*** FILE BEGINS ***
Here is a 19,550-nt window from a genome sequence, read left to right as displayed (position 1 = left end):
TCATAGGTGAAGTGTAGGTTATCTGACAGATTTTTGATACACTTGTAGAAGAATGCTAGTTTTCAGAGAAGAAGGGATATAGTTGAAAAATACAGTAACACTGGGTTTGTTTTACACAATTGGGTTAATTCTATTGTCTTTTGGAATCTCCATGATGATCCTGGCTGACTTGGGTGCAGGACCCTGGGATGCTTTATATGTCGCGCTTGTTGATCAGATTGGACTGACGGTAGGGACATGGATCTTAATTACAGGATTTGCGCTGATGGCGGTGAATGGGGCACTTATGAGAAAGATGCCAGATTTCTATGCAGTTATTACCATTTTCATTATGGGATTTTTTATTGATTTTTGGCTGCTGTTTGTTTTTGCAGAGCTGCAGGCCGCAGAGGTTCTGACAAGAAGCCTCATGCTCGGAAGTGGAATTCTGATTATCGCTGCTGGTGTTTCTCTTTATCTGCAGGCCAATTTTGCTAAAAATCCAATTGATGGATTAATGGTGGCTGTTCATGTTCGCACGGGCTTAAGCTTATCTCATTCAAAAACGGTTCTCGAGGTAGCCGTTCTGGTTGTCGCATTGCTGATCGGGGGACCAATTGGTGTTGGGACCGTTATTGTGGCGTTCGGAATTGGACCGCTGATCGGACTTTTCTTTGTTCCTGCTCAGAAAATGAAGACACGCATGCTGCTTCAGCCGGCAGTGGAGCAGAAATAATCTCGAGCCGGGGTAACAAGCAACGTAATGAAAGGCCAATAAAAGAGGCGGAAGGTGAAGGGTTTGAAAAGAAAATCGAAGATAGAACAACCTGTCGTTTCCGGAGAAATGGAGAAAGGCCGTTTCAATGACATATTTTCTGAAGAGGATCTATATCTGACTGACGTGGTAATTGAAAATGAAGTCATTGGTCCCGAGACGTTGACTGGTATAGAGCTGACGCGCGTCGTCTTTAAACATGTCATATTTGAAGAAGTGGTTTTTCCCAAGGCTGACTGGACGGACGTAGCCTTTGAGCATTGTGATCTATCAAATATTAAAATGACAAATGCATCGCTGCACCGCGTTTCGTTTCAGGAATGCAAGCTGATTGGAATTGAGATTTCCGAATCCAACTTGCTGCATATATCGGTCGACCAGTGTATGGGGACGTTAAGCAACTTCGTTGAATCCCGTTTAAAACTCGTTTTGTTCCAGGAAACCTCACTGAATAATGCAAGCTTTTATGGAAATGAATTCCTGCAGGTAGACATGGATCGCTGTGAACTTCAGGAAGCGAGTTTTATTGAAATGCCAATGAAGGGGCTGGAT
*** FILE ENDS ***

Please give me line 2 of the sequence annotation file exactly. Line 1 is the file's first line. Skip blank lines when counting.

TCATAGGTGAAGTGTAGGTTATCTGACAGATTTTTGATACACTTGTAGAAGAATGCTAGTTTTCAGAGAAGAAGGGATATAGTTGAAAAATACAGTAACACTGGGTTTGTTTTACACAATTGGGTTAATTCTATTGTCTTTTGGAATCTCCATGATGATCCTGGCTGACTTGGGTGCAGGACCCTGGGATGCTTTATATGTCGCGCTTGTTGATCAGATTGGACTGACGGTAGGGACATGGATCTTAATTACAGGATTTGCGCTGATGGCGGTGAATGGGGCACTTATGAGAAAGATGCCAGATTTCTATGCAGTTATTACCATTTTCATTATGGGATTTTTTATTGATTTTTGGCTGCTGTTTGTTTTTGCAGAGCTGCAGGCCGCAGAGGTTCTGACAAGAAGCCTCATGCTCGGAAGTGGAATTCTGATTATCGCTGCTGGTGTTTCTCTTTATCTGCAGGCCAATTTTGCTAAAAATCCAATTGATGGATTAATGGTGGCTGTTCATGTTCGCACGGGCTTAAGCTTATCTCATTCAAAAACGGTTCTCGAGGTAGCCGTTCTGGTTGTCGCATTGCTGATCGGGGGACCAATTGGTGTTGGGACCGTTATTGTGGCGTTCGGAATTGGACCGCTGATCGGACTTTTCTTTGTTCCTGCTCAGAAAATGAAGACACGCATGCTGCTTCAGCCGGCAGTGGAGCAGAAATAATCTCGAGCCGGGGTAACAAGCAACGTAATGAAAGGCCAATAAAAGAGGCGGAAGGTGAAGGGTTTGAAAAGAAAATCGAAGATAGAACAACCTGTCGTTTCCGGAGAAATGGAGAAAGGCCGTTTCAATGACATATTTTCTGAAGAGGATCTATATCTGACTGACGTGGTAATTGAAAATGAAGTCATTGGTCCCGAGACGTTGACTGGTATAGAGCTGACGCGCGTCGTCTTTAAACATGTCATATTTGAAGAAGTGGTTTTTCCCAAGGCTGACTGGACGGACGTAGCCTTTGAGCATTGTGATCTATCAAATATTAAAATGACAAATGCATCGCTGCACCGCGTTTCGTTTCAGGAATGCAAGCTGATTGGAATTGAGATTTCCGAATCCAACTTGCTGCATATATCGGTCGACCAGTGTATGGGGACGTTAAGCAACTTCGTTGAATCCCGTTTAAAACTCGTTTTGTTCCAGGAAACCTCACTGAATAATGCAAGCTTTTATGGAAATGAATTCCTGCAGGTAGACATGGATCGCTGTGAACTTCAGGAAGCGAGTTTTATTGAAATGCCAATGAAGGGGCTGGAT